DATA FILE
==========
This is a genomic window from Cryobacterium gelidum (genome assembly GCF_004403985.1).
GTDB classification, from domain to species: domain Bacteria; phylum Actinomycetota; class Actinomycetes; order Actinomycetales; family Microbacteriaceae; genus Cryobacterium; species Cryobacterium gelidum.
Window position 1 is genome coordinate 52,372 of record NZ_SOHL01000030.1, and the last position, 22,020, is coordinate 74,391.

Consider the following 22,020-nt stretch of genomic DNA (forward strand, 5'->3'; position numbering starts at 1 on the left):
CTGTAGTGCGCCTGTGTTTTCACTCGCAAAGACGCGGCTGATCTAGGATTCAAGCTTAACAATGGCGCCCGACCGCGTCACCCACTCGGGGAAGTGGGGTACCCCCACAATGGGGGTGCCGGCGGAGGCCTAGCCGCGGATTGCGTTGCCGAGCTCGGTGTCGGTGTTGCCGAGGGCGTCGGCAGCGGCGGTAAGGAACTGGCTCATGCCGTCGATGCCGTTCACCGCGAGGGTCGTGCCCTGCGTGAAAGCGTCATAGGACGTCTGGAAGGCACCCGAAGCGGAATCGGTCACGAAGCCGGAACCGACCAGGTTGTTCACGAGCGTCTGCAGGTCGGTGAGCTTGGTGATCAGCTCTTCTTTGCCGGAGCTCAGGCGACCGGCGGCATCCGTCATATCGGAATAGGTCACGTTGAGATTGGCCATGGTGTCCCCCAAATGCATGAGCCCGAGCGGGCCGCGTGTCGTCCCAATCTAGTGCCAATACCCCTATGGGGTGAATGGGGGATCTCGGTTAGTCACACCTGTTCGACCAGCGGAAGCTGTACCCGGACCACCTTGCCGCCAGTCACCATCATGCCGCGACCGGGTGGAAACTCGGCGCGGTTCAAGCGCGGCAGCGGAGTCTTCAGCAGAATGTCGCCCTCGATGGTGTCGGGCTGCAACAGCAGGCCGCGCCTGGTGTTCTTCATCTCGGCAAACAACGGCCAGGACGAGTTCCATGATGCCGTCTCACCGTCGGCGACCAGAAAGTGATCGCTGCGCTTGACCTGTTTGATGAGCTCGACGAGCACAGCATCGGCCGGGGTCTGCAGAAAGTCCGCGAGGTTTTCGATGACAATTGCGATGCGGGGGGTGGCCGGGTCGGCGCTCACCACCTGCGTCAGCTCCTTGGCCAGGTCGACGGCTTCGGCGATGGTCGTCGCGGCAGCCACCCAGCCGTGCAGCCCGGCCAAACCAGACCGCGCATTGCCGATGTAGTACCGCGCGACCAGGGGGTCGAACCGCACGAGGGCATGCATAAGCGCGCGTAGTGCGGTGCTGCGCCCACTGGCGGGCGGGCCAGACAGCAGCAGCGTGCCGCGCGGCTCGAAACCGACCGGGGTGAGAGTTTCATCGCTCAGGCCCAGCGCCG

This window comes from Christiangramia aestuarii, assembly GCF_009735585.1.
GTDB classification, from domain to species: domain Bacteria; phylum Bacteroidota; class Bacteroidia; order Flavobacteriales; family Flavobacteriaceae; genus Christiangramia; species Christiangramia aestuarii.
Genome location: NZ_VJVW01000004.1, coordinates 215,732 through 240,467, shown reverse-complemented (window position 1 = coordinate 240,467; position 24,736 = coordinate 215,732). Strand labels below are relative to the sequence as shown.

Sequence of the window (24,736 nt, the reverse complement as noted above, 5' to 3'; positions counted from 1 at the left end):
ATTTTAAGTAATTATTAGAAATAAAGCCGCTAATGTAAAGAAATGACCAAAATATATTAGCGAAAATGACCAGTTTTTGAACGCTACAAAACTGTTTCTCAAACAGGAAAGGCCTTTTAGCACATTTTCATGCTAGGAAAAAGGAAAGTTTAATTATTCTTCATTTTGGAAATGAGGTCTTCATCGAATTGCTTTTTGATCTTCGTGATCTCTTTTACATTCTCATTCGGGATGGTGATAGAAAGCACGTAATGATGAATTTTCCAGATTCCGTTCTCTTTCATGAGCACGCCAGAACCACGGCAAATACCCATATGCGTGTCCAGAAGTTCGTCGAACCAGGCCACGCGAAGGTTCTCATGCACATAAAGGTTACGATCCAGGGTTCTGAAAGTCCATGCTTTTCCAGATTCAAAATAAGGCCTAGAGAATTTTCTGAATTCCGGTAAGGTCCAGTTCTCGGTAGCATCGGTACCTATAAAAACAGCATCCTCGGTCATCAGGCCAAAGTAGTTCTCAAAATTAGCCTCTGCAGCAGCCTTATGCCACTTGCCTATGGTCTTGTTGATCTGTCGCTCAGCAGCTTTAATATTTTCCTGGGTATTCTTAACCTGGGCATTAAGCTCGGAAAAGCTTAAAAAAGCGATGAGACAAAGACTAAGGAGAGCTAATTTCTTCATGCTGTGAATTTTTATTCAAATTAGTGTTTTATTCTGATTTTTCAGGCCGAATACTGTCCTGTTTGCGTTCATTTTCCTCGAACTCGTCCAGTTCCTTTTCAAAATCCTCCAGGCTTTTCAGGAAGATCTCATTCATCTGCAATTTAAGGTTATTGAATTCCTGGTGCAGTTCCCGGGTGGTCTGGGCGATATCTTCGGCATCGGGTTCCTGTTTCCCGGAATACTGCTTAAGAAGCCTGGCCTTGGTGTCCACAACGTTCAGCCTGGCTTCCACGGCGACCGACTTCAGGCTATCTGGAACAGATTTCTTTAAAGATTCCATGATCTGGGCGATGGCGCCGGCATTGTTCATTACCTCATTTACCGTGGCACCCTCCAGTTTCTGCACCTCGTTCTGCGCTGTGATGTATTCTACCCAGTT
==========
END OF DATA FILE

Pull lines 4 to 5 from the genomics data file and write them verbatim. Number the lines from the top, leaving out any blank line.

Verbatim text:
Consider the following 22,020-nt stretch of genomic DNA (forward strand, 5'->3'; position numbering starts at 1 on the left):
CTGTAGTGCGCCTGTGTTTTCACTCGCAAAGACGCGGCTGATCTAGGATTCAAGCTTAACAATGGCGCCCGACCGCGTCACCCACTCGGGGAAGTGGGGTACCCCCACAATGGGGGTGCCGGCGGAGGCCTAGCCGCGGATTGCGTTGCCGAGCTCGGTGTCGGTGTTGCCGAGGGCGTCGGCAGCGGCGGTAAGGAACTGGCTCATGCCGTCGATGCCGTTCACCGCGAGGGTCGTGCCCTGCGTGAAAGCGTCATAGGACGTCTGGAAGGCACCCGAAGCGGAATCGGTCACGAAGCCGGAACCGACCAGGTTGTTCACGAGCGTCTGCAGGTCGGTGAGCTTGGTGATCAGCTCTTCTTTGCCGGAGCTCAGGCGACCGGCGGCATCCGTCATATCGGAATAGGTCACGTTGAGATTGGCCATGGTGTCCCCCAAATGCATGAGCCCGAGCGGGCCGCGTGTCGTCCCAATCTAGTGCCAATACCCCTATGGGGTGAATGGGGGATCTCGGTTAGTCACACCTGTTCGACCAGCGGAAGCTGTACCCGGACCACCTTGCCGCCAGTCACCATCATGCCGCGACCGGGTGGAAACTCGGCGCGGTTCAAGCGCGGCAGCGGAGTCTTCAGCAGAATGTCGCCCTCGATGGTGTCGGGCTGCAACAGCAGGCCGCGCCTGGTGTTCTTCATCTCGGCAAACAACGGCCAGGACGAGTTCCATGATGCCGTCTCACCGTCGGCGACCAGAAAGTGATCGCTGCGCTTGACCTGTTTGATGAGCTCGACGAGCACAGCATCGGCCGGGGTCTGCAGAAAGTCCGCGAGGTTTTCGATGACAATTGCGATGCGGGGGGTGGCCGGGTCGGCGCTCACCACCTGCGTCAGCTCCTTGGCCAGGTCGACGGCTTCGGCGATGGTCGTCGCGGCAGCCACCCAGCCGTGCAGCCCGGCCAAACCAGACCGCGCATTGCCGATGTAGTACCGCGCGACCAGGGGGTCGAACCGCACGAGGGCATGCATAAGCGCGCGTAGTGCGGTGCTGCGCCCACTGGCGGGCGGGCCAGACAGCAGCAGCGTGCCGCGCGGCTCGAAACCGACCGGGGTGAGAGTTTCATCGCTCAGGCCCAGCGCCG